City and county officials are inviting local residents and visitors to join them on Saturday, May 31, for a day of celebrations at the Lions Park Transit Hub. (See related story.)
The hub and pathway, which are located at the southeastern intersection of U.S. 191 and state Route 128, are the newest additions to the North Moab Recreation Area.
While the official grand opening is still days away, thousands of people are already using both attractions, according to Moab Trails Alliance Executive Director and grant writer Kim Schappert.
“It’s really a gift that has been given to the community and to the visitors,” she said. “It took a lot of hard work to get to this point, but now it’s done, and it’s great.”
By using the transit hub as a starting point for their bike rides, visitors are doing just what project proponents hoped they would when they laid out their vision for the North Moab Recreation Area.
They came up with the concept as a way to promote safe non-motorized access to area attractions, and Schappert said the transit hub has opened up new recreational opportunities for people of all ages and abilities.
“It is serving that need that we hoped the [adjacent] trail hub would provide,” she said.
Schappert herself is a regular pathway visitor, and she said she’s amazed to see the variety of other people who are using the new attractions, from bike-riding families to sightseers.
She’s also thrilled by the way the funding for the most recent additions came together.
Other components of the overall project, including a paved pathway that runs all the way to state Route 313, were funded in part through matching contributions. But funding for the transit hub and river pathway came entirely from $10 million in Federal Transit Administration (FTA) grants, according to Schappert.
In addition to the FTA, Schappert has many other people and entities to thank for their work on the trail hub and pathway, starting with Grand County Facilities Supervisor Marvin Day and his team.
“He’s just doing an incredible job,” Schappert said. “He’s so awesome and he’s wonderful to work with.”
She also praised Day’s crew members, who clean up the transit hub’s restroom facility and haul trash away from the site every day.
“It’s kind of a new area for Grand County as far as maintenance is concerned, and so far, they’re doing an incredible job,” Schappert said.
Horrocks Engineers designed the transit hub and pathway. The Utah Department of Transportation (UDOT), meanwhile, worked on right-of-way issues, while the U.S. Bureau of Land Management completed environmental clearance work and the city of Moab extended utilities to the hub, according to Schappert.
But Schappert’s list left out at least one other key person, according to Grand County Council Administrator Ruth Dillon: Herself.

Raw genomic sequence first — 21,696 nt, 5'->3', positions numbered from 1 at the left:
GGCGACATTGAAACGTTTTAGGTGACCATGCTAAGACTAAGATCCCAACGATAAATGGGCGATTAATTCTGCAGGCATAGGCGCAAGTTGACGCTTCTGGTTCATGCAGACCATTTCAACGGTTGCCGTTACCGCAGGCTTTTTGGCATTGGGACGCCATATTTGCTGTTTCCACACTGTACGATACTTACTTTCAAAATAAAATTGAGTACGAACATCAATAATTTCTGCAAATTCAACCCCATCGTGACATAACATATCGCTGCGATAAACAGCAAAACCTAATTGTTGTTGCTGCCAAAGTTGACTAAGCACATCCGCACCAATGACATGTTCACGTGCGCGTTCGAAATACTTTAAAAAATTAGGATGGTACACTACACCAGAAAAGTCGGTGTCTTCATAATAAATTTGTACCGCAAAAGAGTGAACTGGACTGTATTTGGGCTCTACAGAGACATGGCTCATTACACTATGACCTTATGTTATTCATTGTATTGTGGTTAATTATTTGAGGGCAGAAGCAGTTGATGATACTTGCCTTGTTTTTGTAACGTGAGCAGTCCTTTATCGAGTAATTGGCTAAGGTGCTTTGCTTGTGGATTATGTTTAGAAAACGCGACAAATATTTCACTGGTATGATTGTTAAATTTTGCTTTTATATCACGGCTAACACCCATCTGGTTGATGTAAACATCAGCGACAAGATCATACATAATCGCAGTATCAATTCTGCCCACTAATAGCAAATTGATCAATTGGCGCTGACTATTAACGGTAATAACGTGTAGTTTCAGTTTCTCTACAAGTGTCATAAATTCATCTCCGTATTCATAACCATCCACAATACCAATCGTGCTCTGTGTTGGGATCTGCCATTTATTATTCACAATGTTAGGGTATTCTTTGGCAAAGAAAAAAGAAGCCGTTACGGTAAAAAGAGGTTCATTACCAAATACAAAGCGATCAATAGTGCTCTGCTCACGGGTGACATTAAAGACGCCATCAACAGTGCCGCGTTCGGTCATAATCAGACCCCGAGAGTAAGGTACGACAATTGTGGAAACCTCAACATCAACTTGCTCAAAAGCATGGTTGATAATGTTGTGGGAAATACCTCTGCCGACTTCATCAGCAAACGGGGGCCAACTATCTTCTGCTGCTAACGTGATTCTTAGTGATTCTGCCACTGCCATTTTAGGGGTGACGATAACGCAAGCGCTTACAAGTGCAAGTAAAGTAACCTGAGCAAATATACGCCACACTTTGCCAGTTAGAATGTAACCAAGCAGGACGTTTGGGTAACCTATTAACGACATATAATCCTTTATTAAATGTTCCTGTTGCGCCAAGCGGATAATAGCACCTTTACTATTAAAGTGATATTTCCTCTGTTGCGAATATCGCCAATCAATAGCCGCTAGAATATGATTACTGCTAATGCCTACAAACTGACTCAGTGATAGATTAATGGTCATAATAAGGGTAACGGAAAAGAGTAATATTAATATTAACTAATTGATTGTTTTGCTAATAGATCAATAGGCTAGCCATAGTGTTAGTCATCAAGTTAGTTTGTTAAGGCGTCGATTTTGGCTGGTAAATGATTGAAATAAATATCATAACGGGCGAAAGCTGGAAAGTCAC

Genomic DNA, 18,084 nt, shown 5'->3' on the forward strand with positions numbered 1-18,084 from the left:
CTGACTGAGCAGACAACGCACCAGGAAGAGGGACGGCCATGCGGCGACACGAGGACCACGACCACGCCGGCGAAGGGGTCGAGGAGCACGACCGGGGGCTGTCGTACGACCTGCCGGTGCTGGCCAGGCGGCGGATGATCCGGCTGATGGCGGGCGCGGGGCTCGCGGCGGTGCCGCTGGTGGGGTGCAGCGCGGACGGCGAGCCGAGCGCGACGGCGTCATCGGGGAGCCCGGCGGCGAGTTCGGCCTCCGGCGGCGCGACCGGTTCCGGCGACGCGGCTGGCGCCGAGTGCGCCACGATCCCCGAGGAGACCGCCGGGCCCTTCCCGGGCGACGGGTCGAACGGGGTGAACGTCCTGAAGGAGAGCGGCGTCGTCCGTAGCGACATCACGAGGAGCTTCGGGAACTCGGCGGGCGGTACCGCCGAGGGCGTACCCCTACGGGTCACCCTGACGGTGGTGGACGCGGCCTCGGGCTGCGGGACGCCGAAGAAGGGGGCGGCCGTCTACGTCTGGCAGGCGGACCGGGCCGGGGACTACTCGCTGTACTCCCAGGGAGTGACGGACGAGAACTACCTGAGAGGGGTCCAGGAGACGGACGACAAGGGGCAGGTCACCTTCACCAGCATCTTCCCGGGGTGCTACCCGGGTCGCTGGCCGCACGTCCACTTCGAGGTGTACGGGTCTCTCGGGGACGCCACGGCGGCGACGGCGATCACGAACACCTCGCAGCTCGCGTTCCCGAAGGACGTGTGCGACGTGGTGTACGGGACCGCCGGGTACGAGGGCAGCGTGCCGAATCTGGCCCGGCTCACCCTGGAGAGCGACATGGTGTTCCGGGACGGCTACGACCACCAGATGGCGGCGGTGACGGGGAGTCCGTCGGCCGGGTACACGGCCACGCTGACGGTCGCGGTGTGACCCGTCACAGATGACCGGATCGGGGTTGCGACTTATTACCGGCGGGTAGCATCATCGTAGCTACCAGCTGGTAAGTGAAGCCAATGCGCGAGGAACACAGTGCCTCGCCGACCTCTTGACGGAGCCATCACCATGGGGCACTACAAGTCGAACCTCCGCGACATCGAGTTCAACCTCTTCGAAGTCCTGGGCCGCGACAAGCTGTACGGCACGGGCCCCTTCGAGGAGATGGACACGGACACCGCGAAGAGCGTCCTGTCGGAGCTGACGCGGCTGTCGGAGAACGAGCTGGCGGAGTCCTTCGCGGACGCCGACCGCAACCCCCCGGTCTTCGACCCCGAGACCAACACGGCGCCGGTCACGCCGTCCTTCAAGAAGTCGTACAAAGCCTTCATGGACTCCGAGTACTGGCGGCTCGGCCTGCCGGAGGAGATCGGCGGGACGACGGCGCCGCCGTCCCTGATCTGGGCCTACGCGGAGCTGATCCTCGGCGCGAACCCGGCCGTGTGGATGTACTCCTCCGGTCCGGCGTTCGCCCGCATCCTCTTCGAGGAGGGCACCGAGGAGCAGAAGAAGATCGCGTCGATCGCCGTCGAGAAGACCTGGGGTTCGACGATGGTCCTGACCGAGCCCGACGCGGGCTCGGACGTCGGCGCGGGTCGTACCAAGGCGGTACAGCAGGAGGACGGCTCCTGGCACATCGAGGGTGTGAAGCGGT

“Kim has been the torchbearer from the beginning almost 15 years ago for bringing this entire system to fruition,” Dillon said. “… Her leadership and natural passion for this project carried her through to speak on behalf of the project and to gain buy-in over and over from a constantly changing county council and a change in county engineers. I’m convinced that she also attended a multitude of meetings at the federal level as well, lobbying at some level for this important project.”
With the latest phase of that project now complete, city officials are working with UDOT and Grand County ahead of plans to upgrade the adjacent Lions Park on the other side of state Route 128.
Until recently, project contractors had been using the park as a construction staging area. But over time, it will be transformed into a trails hub, rest area, community park and event location, according to Moab City Engineer Rebecca Andrus.
In the near future, the city is planning to demolish the park’s existing restrooms and replace them with a new facility. Construction work at the park could begin in late fall or early winter, Andrus said.
In the more distant future, Schappert hopes to find project funding to fill in a half-mile gap along the Colorado River Pathway. Right now, the pathway ends just short of the Negro Bill Canyon trailhead, forcing cyclists and others onto a narrow and shoulderless stretch of state Route 128.
Eventually, Schappert would also like to see the Moab Canyon Paved Pathway extended from its current terminus at the U.S. 191-state Route 313 junction all the way to Dead Horse Point State Park.
Bike lanes are already in place along that route, but Schappert thinks the time is right for a new pathway to the park – especially given the increase in oil- and gas-related traffic along the road.
She sees the idea as a fitting tribute to former Times-Independent Publisher Sam Taylor, who successfully pushed for those bike lanes during his time on the state’s transportation commission.
“I always think of him when I ride on that road,” she said. “It would be really neat to continue that path to Dead Horse Point State Park.”